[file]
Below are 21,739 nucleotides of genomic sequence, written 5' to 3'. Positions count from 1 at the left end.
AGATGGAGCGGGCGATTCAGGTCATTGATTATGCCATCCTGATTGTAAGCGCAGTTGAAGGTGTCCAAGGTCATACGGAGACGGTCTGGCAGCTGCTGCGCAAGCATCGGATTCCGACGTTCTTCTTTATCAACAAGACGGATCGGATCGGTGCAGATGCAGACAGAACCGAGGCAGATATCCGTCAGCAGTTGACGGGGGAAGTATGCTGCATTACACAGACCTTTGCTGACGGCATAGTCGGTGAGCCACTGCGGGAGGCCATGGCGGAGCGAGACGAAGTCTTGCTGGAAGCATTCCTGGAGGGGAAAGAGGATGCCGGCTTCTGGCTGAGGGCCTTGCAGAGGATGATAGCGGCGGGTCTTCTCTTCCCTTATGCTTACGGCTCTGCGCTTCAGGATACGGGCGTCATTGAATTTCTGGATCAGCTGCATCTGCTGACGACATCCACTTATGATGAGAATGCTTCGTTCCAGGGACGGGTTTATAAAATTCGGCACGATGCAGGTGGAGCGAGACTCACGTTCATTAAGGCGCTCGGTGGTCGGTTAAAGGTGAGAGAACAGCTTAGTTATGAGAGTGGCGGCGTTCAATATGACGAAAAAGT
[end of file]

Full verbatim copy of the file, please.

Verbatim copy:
Below are 21,739 nucleotides of genomic sequence, written 5' to 3'. Positions count from 1 at the left end.
AGATGGAGCGGGCGATTCAGGTCATTGATTATGCCATCCTGATTGTAAGCGCAGTTGAAGGTGTCCAAGGTCATACGGAGACGGTCTGGCAGCTGCTGCGCAAGCATCGGATTCCGACGTTCTTCTTTATCAACAAGACGGATCGGATCGGTGCAGATGCAGACAGAACCGAGGCAGATATCCGTCAGCAGTTGACGGGGGAAGTATGCTGCATTACACAGACCTTTGCTGACGGCATAGTCGGTGAGCCACTGCGGGAGGCCATGGCGGAGCGAGACGAAGTCTTGCTGGAAGCATTCCTGGAGGGGAAAGAGGATGCCGGCTTCTGGCTGAGGGCCTTGCAGAGGATGATAGCGGCGGGTCTTCTCTTCCCTTATGCTTACGGCTCTGCGCTTCAGGATACGGGCGTCATTGAATTTCTGGATCAGCTGCATCTGCTGACGACATCCACTTATGATGAGAATGCTTCGTTCCAGGGACGGGTTTATAAAATTCGGCACGATGCAGGTGGAGCGAGACTCACGTTCATTAAGGCGCTCGGTGGTCGGTTAAAGGTGAGAGAACAGCTTAGTTATGAGAGTGGCGGCGTTCAATATGACGAAAAAGT